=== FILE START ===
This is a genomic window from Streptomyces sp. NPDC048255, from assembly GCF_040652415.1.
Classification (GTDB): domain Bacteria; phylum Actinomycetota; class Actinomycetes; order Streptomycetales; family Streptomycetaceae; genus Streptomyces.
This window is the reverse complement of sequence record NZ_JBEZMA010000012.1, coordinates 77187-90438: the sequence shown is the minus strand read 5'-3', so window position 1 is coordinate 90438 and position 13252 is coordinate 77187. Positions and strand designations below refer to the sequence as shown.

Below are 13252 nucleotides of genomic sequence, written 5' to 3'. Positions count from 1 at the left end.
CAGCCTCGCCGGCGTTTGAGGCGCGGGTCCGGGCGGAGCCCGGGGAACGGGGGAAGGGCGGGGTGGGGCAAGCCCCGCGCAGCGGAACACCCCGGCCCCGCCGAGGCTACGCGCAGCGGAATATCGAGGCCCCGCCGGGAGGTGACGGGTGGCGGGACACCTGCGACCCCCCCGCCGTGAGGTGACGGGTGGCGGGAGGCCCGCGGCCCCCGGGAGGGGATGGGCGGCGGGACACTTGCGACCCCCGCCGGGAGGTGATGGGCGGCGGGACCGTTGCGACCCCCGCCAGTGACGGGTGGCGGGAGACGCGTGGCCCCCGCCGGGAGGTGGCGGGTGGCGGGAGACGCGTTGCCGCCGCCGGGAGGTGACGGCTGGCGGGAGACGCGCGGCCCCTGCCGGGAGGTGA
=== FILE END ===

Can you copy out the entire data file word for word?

This is a genomic window from Streptomyces sp. NPDC048255, from assembly GCF_040652415.1.
Classification (GTDB): domain Bacteria; phylum Actinomycetota; class Actinomycetes; order Streptomycetales; family Streptomycetaceae; genus Streptomyces.
This window is the reverse complement of sequence record NZ_JBEZMA010000012.1, coordinates 77187-90438: the sequence shown is the minus strand read 5'-3', so window position 1 is coordinate 90438 and position 13252 is coordinate 77187. Positions and strand designations below refer to the sequence as shown.

Below are 13252 nucleotides of genomic sequence, written 5' to 3'. Positions count from 1 at the left end.
CAGCCTCGCCGGCGTTTGAGGCGCGGGTCCGGGCGGAGCCCGGGGAACGGGGGAAGGGCGGGGTGGGGCAAGCCCCGCGCAGCGGAACACCCCGGCCCCGCCGAGGCTACGCGCAGCGGAATATCGAGGCCCCGCCGGGAGGTGACGGGTGGCGGGACACCTGCGACCCCCCCGCCGTGAGGTGACGGGTGGCGGGAGGCCCGCGGCCCCCGGGAGGGGATGGGCGGCGGGACACTTGCGACCCCCGCCGGGAGGTGATGGGCGGCGGGACCGTTGCGACCCCCGCCAGTGACGGGTGGCGGGAGACGCGTGGCCCCCGCCGGGAGGTGGCGGGTGGCGGGAGACGCGTTGCCGCCGCCGGGAGGTGACGGCTGGCGGGAGACGCGCGGCCCCTGCCGGGAGGTGA